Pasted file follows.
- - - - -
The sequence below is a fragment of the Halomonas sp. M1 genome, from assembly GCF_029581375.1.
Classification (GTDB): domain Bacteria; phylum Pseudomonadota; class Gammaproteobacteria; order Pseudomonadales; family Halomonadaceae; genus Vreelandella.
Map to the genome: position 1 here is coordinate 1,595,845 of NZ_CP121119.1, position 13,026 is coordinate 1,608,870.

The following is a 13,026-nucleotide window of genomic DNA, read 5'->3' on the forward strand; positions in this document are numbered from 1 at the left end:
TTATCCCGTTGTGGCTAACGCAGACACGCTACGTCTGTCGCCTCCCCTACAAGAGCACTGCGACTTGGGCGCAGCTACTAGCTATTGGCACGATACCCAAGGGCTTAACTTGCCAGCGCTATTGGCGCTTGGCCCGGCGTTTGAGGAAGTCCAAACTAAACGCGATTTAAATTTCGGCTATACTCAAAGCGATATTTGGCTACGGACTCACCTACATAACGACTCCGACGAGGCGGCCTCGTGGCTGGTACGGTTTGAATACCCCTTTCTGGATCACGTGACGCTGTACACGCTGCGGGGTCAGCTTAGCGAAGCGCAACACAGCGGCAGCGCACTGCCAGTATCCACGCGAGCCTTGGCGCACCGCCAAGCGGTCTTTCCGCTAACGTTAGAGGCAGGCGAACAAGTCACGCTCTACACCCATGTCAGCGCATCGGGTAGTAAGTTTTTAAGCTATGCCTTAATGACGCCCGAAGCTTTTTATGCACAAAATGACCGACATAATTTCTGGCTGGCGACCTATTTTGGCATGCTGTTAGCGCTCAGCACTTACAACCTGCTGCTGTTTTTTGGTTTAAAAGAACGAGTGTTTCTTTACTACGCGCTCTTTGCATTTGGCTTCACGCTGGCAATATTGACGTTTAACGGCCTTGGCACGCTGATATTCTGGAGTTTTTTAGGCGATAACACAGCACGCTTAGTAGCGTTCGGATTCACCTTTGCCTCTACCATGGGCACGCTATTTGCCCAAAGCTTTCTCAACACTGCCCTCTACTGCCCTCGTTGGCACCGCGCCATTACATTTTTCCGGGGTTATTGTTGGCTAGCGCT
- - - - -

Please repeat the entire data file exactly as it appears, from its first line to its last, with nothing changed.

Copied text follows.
The sequence below is a fragment of the Halomonas sp. M1 genome, from assembly GCF_029581375.1.
Classification (GTDB): domain Bacteria; phylum Pseudomonadota; class Gammaproteobacteria; order Pseudomonadales; family Halomonadaceae; genus Vreelandella.
Map to the genome: position 1 here is coordinate 1,595,845 of NZ_CP121119.1, position 13,026 is coordinate 1,608,870.

The following is a 13,026-nucleotide window of genomic DNA, read 5'->3' on the forward strand; positions in this document are numbered from 1 at the left end:
TTATCCCGTTGTGGCTAACGCAGACACGCTACGTCTGTCGCCTCCCCTACAAGAGCACTGCGACTTGGGCGCAGCTACTAGCTATTGGCACGATACCCAAGGGCTTAACTTGCCAGCGCTATTGGCGCTTGGCCCGGCGTTTGAGGAAGTCCAAACTAAACGCGATTTAAATTTCGGCTATACTCAAAGCGATATTTGGCTACGGACTCACCTACATAACGACTCCGACGAGGCGGCCTCGTGGCTGGTACGGTTTGAATACCCCTTTCTGGATCACGTGACGCTGTACACGCTGCGGGGTCAGCTTAGCGAAGCGCAACACAGCGGCAGCGCACTGCCAGTATCCACGCGAGCCTTGGCGCACCGCCAAGCGGTCTTTCCGCTAACGTTAGAGGCAGGCGAACAAGTCACGCTCTACACCCATGTCAGCGCATCGGGTAGTAAGTTTTTAAGCTATGCCTTAATGACGCCCGAAGCTTTTTATGCACAAAATGACCGACATAATTTCTGGCTGGCGACCTATTTTGGCATGCTGTTAGCGCTCAGCACTTACAACCTGCTGCTGTTTTTTGGTTTAAAAGAACGAGTGTTTCTTTACTACGCGCTCTTTGCATTTGGCTTCACGCTGGCAATATTGACGTTTAACGGCCTTGGCACGCTGATATTCTGGAGTTTTTTAGGCGATAACACAGCACGCTTAGTAGCGTTCGGATTCACCTTTGCCTCTACCATGGGCACGCTATTTGCCCAAAGCTTTCTCAACACTGCCCTCTACTGCCCTCGTTGGCACCGCGCCATTACATTTTTCCGGGGTTATTGTTGGCTAGCGCT